Book Review: Boombustology

For those that have read me for years at The Aleph Blog, this book will impart little that is new.  But, you get a set of powerful arguments in one integrated slim package.

I really liked this book.  The author took a broad view of bubbles, and developed five lenses through which to analyze them:

  • Microeconomics
  • Macroeconomics
  • Psychology
  • Politics
  • Biological (contagion) analogies

This picks up the growth in debt, the misaligned short-term versus long-term incentives, crowd behavior, imitation, political agreement with booms, finger-pointing during busts, etc.

This book integrates the ideas of Keynes, Minsky, the Austrian economists, Soros (reflexivity), and others.  The author was very willing to interact with the view of those that might not fully agree with him, and yet bring out the areas where they do agree.

And the author tests the five lenses on five bubbles:

  • The tulip bubble
  • The Great Depression
  • Japan in the late 80s
  • The Asian crisis in 1997
  • The US Housing Crisis 2006-?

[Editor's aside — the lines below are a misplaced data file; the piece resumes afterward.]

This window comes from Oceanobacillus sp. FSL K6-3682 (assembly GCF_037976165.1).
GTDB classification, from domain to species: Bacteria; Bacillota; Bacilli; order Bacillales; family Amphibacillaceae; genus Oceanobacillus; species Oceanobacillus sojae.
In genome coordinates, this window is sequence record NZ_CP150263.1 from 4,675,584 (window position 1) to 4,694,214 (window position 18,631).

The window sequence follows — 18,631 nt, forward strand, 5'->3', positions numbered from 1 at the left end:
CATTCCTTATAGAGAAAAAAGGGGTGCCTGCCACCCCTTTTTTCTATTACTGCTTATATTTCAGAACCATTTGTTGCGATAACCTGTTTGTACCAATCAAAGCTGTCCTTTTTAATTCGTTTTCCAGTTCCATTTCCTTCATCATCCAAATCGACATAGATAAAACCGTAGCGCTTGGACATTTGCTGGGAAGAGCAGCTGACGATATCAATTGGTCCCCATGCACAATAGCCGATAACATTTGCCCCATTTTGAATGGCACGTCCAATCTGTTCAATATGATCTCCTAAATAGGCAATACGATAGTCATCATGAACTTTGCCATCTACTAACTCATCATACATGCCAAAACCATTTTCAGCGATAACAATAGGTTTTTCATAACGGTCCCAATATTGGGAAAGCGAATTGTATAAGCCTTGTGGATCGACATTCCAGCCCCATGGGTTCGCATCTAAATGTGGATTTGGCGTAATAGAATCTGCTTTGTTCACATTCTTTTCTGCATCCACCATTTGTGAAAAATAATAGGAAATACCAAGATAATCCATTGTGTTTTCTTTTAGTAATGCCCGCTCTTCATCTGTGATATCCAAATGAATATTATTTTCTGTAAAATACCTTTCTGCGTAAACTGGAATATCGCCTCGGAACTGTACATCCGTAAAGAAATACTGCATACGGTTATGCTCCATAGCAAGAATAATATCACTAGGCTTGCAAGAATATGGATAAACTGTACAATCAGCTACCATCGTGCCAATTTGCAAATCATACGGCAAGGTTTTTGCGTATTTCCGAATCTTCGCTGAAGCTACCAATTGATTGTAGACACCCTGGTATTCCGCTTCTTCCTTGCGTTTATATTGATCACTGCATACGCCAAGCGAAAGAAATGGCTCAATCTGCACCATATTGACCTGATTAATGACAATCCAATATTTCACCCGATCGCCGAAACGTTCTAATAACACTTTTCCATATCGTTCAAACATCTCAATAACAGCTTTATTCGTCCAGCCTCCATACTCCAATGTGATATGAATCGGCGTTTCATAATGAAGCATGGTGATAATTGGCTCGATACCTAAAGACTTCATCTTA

Not surprisingly the crises chosen support the theory.  It would be interesting to see what the author would say on other bubbles, like the South Sea Bubble, the Tech Bubble, etc.

And so the author summarizes his case, and I think he does it well. But then he takes it a step further, and effectively says, “Well, is there an obvious bubble to point out now?”  And so he points out China.  The debts, the manipulation, malinvestment, bad incentives, etc.  You can read it for yourself and draw your own conclusions.

My main verdict on this book is that it provides a firm basis for evaluating bubbles.  I place it behind “Manias, Panics, and Crashes,” and “Devil Take the Hindmost,” but not by much.  To the author: Great job.

Quibbles

I disagree with the idea that booms and busts are a capitalist phenomenon.  Command-and-control economies do have booms and busts — the Great Leap Forward was a boom followed by a tremendous bust.  The effort to plant cotton in the Soviet Union was short-lived, leading to declining yields and destruction of the ecology of the Aral Sea.  There are more examples than this; at least in capitalism, the boom yields some decent rewards.

Who would benefit from this book:

Anyone who wants a better understanding of the boom-bust cycle will benefit from this book.  The author has nailed it in my opinion.  This book will help you to properly skeptical in the next unsustainable boom, and minimize your exposure to the bust.

If you want to, you can buy it here: Boombustology: Spotting Financial Bubbles Before They Burst.

Full disclosure: I asked the publisher for the book, and they sent it to me.

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